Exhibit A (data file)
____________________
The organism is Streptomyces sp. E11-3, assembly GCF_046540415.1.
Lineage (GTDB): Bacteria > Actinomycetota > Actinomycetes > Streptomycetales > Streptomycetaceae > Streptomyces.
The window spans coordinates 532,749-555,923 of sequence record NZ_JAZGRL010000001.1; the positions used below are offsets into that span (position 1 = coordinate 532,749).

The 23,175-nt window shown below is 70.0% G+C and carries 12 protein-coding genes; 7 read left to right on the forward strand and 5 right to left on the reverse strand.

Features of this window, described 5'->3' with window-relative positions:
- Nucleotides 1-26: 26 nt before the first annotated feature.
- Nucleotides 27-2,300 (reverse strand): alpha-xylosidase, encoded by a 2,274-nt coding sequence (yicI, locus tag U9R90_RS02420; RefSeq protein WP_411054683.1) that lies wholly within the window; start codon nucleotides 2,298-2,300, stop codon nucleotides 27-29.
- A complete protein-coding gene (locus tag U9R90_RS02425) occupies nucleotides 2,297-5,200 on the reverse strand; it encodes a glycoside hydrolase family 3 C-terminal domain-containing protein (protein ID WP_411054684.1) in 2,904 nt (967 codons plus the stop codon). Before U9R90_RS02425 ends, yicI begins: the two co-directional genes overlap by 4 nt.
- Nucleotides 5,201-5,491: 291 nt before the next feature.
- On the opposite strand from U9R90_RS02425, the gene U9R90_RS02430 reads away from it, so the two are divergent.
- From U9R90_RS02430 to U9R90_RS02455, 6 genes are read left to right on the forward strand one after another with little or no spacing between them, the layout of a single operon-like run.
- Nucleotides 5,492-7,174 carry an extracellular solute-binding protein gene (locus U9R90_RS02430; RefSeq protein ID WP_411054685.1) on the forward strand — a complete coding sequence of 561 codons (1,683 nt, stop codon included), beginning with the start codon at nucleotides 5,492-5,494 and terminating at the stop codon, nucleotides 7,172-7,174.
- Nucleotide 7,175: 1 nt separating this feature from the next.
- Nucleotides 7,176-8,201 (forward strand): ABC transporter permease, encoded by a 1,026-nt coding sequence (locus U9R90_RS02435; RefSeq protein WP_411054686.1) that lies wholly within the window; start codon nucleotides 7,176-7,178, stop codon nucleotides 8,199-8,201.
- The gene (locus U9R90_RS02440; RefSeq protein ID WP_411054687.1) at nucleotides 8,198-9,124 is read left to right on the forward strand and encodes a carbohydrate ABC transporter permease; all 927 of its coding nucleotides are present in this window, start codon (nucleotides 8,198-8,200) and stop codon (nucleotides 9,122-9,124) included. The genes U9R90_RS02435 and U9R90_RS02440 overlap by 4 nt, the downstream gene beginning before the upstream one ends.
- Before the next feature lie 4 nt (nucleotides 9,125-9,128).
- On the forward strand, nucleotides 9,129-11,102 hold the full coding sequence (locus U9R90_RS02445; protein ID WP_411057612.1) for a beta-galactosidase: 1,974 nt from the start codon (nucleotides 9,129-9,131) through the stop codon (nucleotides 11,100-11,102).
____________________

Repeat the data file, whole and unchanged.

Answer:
The organism is Streptomyces sp. E11-3, assembly GCF_046540415.1.
Lineage (GTDB): Bacteria > Actinomycetota > Actinomycetes > Streptomycetales > Streptomycetaceae > Streptomyces.
The window spans coordinates 532,749-555,923 of sequence record NZ_JAZGRL010000001.1; the positions used below are offsets into that span (position 1 = coordinate 532,749).

The 23,175-nt window shown below is 70.0% G+C and carries 12 protein-coding genes; 7 read left to right on the forward strand and 5 right to left on the reverse strand.

Features of this window, described 5'->3' with window-relative positions:
- Nucleotides 1-26: 26 nt before the first annotated feature.
- Nucleotides 27-2,300 (reverse strand): alpha-xylosidase, encoded by a 2,274-nt coding sequence (yicI, locus tag U9R90_RS02420; RefSeq protein WP_411054683.1) that lies wholly within the window; start codon nucleotides 2,298-2,300, stop codon nucleotides 27-29.
- A complete protein-coding gene (locus tag U9R90_RS02425) occupies nucleotides 2,297-5,200 on the reverse strand; it encodes a glycoside hydrolase family 3 C-terminal domain-containing protein (protein ID WP_411054684.1) in 2,904 nt (967 codons plus the stop codon). Before U9R90_RS02425 ends, yicI begins: the two co-directional genes overlap by 4 nt.
- Nucleotides 5,201-5,491: 291 nt before the next feature.
- On the opposite strand from U9R90_RS02425, the gene U9R90_RS02430 reads away from it, so the two are divergent.
- From U9R90_RS02430 to U9R90_RS02455, 6 genes are read left to right on the forward strand one after another with little or no spacing between them, the layout of a single operon-like run.
- Nucleotides 5,492-7,174 carry an extracellular solute-binding protein gene (locus U9R90_RS02430; RefSeq protein ID WP_411054685.1) on the forward strand — a complete coding sequence of 561 codons (1,683 nt, stop codon included), beginning with the start codon at nucleotides 5,492-5,494 and terminating at the stop codon, nucleotides 7,172-7,174.
- Nucleotide 7,175: 1 nt separating this feature from the next.
- Nucleotides 7,176-8,201 (forward strand): ABC transporter permease, encoded by a 1,026-nt coding sequence (locus U9R90_RS02435; RefSeq protein WP_411054686.1) that lies wholly within the window; start codon nucleotides 7,176-7,178, stop codon nucleotides 8,199-8,201.
- The gene (locus U9R90_RS02440; RefSeq protein ID WP_411054687.1) at nucleotides 8,198-9,124 is read left to right on the forward strand and encodes a carbohydrate ABC transporter permease; all 927 of its coding nucleotides are present in this window, start codon (nucleotides 8,198-8,200) and stop codon (nucleotides 9,122-9,124) included. The genes U9R90_RS02435 and U9R90_RS02440 overlap by 4 nt, the downstream gene beginning before the upstream one ends.
- Before the next feature lie 4 nt (nucleotides 9,125-9,128).
- On the forward strand, nucleotides 9,129-11,102 hold the full coding sequence (locus U9R90_RS02445; protein ID WP_411057612.1) for a beta-galactosidase: 1,974 nt from the start codon (nucleotides 9,129-9,131) through the stop codon (nucleotides 11,100-11,102).